One good discipline for the annual and small gifts exemption is to use them at the start of every tax year – that way they do not get forgotten or overtaken by events. The start of this new tax year will mark a £25,000 increase in the residence nil rate band (RNRB) to £125,000. If you have not already reviewed your IHT planning and Wills in the light of the RNRB, which was introduced last April, now is the time to do so. One surprising side effect of the RNRB is that it may now make sense not to pass everything to a surviving spouse or civil partner on first death.
The end of the tax year is coming ever nearer, as is the Spring Statement (on 13 March), which might produce the odd unwelcome surprise. With Easter straddled between March and April, the time to start your year end/year beginning planning is now.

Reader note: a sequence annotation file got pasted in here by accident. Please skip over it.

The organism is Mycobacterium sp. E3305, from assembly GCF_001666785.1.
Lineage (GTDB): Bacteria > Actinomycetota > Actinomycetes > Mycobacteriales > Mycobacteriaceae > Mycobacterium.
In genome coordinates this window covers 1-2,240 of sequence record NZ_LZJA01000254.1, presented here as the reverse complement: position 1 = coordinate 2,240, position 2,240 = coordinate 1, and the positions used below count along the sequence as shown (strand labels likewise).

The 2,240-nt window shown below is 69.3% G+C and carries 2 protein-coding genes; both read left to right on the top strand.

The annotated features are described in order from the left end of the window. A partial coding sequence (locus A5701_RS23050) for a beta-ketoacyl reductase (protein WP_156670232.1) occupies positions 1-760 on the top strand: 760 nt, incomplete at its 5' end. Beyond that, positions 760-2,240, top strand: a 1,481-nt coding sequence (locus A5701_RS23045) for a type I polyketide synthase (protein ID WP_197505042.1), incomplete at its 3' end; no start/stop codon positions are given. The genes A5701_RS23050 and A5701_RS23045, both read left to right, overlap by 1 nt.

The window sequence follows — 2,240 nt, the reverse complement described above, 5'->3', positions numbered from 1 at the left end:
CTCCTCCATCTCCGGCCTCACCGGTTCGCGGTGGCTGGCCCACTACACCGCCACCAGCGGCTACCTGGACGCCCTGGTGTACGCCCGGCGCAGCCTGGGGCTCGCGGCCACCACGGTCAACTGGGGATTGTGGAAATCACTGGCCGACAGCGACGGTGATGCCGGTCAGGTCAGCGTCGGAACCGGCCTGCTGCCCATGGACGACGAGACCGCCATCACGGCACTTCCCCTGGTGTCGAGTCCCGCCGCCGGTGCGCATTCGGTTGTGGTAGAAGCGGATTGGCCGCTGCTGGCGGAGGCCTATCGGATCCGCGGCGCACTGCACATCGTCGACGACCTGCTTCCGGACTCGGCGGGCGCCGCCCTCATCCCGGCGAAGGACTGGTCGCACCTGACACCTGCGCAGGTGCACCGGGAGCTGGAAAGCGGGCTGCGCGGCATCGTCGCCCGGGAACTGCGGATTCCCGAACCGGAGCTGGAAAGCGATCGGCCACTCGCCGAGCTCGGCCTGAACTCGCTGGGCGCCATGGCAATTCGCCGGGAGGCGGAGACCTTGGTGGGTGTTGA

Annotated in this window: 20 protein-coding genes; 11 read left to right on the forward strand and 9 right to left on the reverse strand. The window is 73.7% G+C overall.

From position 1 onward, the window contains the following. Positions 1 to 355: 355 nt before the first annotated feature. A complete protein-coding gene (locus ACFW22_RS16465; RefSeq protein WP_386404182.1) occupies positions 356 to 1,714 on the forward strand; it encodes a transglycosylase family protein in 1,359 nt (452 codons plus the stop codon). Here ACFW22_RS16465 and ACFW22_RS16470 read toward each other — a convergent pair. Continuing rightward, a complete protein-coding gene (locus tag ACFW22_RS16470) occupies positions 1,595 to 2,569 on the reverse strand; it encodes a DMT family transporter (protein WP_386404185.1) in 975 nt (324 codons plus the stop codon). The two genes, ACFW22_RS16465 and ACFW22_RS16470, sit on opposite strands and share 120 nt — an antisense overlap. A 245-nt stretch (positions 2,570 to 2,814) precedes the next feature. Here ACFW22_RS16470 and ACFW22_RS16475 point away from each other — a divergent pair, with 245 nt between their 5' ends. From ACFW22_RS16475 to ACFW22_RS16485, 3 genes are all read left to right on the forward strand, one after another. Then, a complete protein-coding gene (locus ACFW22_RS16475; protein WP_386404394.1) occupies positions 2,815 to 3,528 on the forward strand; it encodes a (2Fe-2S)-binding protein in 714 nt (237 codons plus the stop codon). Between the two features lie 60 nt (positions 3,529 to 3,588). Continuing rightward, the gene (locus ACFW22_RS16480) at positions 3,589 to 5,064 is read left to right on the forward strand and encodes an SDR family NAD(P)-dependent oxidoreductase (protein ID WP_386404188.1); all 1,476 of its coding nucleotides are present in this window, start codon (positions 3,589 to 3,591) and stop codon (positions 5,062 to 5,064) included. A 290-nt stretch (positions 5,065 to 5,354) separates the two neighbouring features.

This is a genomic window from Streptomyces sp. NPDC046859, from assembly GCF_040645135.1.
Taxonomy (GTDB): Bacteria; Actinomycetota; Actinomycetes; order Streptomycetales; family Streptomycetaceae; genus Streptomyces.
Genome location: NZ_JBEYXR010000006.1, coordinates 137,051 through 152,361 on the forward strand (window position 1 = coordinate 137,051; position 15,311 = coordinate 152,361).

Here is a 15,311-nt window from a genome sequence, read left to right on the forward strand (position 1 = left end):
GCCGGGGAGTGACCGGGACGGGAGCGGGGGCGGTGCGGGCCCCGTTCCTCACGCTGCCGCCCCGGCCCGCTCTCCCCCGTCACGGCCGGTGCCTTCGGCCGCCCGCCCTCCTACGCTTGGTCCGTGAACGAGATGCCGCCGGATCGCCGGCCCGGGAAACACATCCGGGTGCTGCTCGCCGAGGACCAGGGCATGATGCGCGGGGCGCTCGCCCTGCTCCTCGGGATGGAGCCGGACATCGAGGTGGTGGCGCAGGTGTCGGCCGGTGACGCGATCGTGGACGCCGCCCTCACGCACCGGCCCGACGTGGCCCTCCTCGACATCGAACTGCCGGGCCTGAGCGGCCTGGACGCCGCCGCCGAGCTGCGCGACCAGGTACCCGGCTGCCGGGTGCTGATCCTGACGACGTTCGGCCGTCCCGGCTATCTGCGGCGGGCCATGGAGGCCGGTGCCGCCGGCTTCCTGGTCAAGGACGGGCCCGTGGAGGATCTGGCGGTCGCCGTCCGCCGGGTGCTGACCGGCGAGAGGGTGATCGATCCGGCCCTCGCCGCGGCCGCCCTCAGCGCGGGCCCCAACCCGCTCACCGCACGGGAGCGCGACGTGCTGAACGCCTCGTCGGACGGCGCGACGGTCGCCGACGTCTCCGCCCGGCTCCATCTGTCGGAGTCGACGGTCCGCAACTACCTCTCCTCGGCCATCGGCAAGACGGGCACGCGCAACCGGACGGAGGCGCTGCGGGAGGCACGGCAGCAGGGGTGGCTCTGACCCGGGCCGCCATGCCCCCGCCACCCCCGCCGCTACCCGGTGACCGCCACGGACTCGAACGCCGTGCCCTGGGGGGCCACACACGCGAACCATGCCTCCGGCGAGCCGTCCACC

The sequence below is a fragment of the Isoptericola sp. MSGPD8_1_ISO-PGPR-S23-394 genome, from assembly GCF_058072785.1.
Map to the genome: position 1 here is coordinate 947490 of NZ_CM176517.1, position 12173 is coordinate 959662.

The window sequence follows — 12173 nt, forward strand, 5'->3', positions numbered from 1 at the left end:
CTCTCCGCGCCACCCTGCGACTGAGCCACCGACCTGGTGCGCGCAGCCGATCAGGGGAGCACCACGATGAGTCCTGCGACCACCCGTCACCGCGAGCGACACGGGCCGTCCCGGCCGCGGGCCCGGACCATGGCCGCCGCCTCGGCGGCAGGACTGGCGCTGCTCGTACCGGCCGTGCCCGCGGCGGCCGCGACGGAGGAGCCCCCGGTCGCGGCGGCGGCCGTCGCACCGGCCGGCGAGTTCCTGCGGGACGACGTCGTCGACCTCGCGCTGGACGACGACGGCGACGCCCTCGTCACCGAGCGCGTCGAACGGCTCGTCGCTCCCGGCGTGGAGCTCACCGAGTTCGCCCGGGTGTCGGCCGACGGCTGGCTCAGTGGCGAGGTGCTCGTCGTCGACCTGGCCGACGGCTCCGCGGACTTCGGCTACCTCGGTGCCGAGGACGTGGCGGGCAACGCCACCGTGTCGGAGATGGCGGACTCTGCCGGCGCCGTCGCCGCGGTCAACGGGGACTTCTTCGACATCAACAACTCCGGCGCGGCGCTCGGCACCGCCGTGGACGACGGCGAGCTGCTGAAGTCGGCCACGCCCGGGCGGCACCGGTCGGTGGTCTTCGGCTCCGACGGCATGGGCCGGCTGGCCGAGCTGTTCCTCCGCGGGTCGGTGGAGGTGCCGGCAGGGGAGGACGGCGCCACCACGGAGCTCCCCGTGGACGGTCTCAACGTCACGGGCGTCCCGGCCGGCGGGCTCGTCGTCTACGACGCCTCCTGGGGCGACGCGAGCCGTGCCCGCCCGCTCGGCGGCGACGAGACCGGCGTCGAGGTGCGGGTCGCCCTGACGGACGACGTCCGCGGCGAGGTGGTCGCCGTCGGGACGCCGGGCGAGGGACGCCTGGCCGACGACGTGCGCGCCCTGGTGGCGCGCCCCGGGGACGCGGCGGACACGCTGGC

Past performance is not a reliable guide to the future. The value of investments and the income from them can go down as well as up. The value of tax reliefs depend upon individual circumstances and tax rules may change. The FCA does not regulate tax advice. This newsletter is provided strictly for general consideration only and is based on our understanding of law and HM Revenue & Customs practice as at January 2018 and the contents of the Finance Bill 2017-18. No action must be taken or refrained from based on its contents alone. Accordingly no responsibility can be assumed for any loss occasioned in connection with the content hereof and any such action or inaction.
Professional advice is necessary for every case.